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Diversity in Pottery

Diversity in Pottery

by Anjali Patel

 

Pottery commenced as a practical craft. Using various types of clay to construct bowls, vases, and dishes is an innovative practice that serves useful, daily purposes. Adroit craftsmen and craftswomen have taken their occupations and developed it into an art. Each piece as well as each artisan holds a sense of individuality. Although the creator has a massive influence on the outcome, the location of where the piece is being assembled also has a pivotal effect on the result. Since the Paleolithic Era, pottery has been present for thousands of years in multiple parts of the world. Therefore, it is lucid that geography plays a crucial role by remaining relative to the art regardless of the decade. Throughout different countries, pottery has taken its own distinct form depending on factors such as the nation’s historical experiences and traditions. Here are some examples of earthenware or stoneware practices that are unique to a particular region or society.

Oaxacan Pottery

Mexican art is known for containing several bright, eye catching colors in its work. Although vibrant tones tend to have a strong appeal to the human eye, Oaxaca, Mexico offers something disparately dark yet elegant. According to Direct from Mexico, the term barro negro is used to describe the unique process utilized to make pots, sculptures, and even skulls for the famous Day of the Dead holiday. This unique process comprises of using black clay to build and carve complex décor. For anyone who finds this intriguing, San Bartolo Coyotepec is a little town composed of rich art history. This town also holds the Museum of Popular Art of Oaxaca that exhibits various pieces of art derived from this particular technique.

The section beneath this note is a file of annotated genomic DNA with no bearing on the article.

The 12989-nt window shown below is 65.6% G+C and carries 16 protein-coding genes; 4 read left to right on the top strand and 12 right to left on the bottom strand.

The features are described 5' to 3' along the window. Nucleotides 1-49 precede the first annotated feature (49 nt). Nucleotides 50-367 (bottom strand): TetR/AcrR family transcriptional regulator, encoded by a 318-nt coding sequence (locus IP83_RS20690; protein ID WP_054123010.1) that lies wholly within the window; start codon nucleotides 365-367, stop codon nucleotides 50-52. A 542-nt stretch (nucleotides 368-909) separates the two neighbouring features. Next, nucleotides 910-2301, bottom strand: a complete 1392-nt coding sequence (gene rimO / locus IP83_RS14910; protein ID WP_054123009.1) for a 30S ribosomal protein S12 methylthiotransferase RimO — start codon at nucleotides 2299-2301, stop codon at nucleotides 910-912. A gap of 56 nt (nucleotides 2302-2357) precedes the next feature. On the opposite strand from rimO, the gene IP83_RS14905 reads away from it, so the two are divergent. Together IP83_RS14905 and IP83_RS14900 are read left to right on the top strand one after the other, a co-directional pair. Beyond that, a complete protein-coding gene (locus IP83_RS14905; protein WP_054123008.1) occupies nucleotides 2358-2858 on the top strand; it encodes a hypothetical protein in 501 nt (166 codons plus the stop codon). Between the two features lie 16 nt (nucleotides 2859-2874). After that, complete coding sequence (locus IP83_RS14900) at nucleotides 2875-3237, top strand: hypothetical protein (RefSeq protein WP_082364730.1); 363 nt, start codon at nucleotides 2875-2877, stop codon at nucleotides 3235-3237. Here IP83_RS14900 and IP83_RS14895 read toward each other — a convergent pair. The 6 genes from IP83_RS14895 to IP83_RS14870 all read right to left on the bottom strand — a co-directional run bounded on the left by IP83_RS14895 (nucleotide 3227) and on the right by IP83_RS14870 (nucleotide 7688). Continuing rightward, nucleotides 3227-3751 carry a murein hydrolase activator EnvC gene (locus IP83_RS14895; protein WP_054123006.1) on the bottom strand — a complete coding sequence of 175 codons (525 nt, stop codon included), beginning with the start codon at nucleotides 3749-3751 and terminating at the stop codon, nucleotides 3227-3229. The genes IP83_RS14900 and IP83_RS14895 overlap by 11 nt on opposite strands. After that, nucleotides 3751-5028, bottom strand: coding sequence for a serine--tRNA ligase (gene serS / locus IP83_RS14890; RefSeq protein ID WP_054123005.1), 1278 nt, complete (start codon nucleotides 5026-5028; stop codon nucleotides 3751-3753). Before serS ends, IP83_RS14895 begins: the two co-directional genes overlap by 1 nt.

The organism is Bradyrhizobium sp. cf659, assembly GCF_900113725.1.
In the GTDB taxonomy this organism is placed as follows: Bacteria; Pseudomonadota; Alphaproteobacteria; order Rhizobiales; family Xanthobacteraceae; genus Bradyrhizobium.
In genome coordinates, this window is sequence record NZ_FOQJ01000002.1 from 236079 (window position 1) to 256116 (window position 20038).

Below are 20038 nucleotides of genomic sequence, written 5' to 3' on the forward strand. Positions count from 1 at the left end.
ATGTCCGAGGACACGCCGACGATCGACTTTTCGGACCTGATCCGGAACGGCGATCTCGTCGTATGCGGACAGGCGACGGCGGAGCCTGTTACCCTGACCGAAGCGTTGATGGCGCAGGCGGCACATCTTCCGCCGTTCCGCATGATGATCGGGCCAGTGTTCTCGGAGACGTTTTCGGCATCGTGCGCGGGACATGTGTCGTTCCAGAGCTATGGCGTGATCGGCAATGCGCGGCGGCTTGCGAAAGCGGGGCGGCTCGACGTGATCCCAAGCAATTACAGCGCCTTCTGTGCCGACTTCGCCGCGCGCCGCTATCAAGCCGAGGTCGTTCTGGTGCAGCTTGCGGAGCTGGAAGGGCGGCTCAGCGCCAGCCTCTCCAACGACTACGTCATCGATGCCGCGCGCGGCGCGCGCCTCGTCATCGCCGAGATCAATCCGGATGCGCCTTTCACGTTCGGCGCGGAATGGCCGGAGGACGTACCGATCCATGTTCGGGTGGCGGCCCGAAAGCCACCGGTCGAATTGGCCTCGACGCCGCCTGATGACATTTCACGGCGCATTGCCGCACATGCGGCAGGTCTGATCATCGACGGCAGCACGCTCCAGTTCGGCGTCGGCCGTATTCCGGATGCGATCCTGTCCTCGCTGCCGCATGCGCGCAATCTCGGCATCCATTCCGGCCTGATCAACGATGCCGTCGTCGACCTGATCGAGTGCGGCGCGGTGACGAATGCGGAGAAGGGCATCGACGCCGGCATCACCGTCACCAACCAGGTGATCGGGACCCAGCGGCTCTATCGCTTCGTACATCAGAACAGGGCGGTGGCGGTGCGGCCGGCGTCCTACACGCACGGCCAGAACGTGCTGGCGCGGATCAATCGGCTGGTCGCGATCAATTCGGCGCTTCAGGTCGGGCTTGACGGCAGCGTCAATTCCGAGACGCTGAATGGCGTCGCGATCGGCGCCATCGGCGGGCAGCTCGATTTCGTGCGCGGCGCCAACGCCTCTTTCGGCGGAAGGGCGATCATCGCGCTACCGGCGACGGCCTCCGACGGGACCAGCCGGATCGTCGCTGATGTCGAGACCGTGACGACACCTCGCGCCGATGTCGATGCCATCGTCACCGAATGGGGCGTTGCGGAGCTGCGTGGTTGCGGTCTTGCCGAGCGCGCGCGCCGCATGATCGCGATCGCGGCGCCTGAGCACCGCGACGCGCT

Tamegroute Pottery

Although Moroccan art is typically praised for its extremely intricate designs and patterns; Tamegroute Pottery takes a different approach constituted of simplicity. According to Couleur Locale, elements including manganese, silicon, and copper are used to form this type of pottery. The pottery made in Tamegroute is usually green, radiating a natural feel and atmosphere.

Blue Pottery

The enchanting aspect of world history is how everything intertwines and how societies and communities have and are continuously obtaining inspiration and ideas from one another. Jaipur is a famous city located in Rajasthan which is a state in the northern part of India. This city is known for its blue pottery that portrays elaborate configurations of geometric shapes and flowers. According to Rajasthan Visit, this genre of pottery is actually native to Persia. During the Mughal Empire, royal travel allowed for the exchange of art and culture. This resulted in Jaipur adopting certain qualities of Persian art.

Ban Chan Pottery

Laos is a peaceful nation located in between Thailand and Vietnam. The country’s serenity is definitely demonstrated through its pottery. Ecotourism Laos reports that the Ban Chan village, settled in the northern part of the region is filled with local denizens who produce an assortment of dishes, pots, etc. The objects created in this tranquil village tend to reflect neutral shades of beige and embody simple structures.


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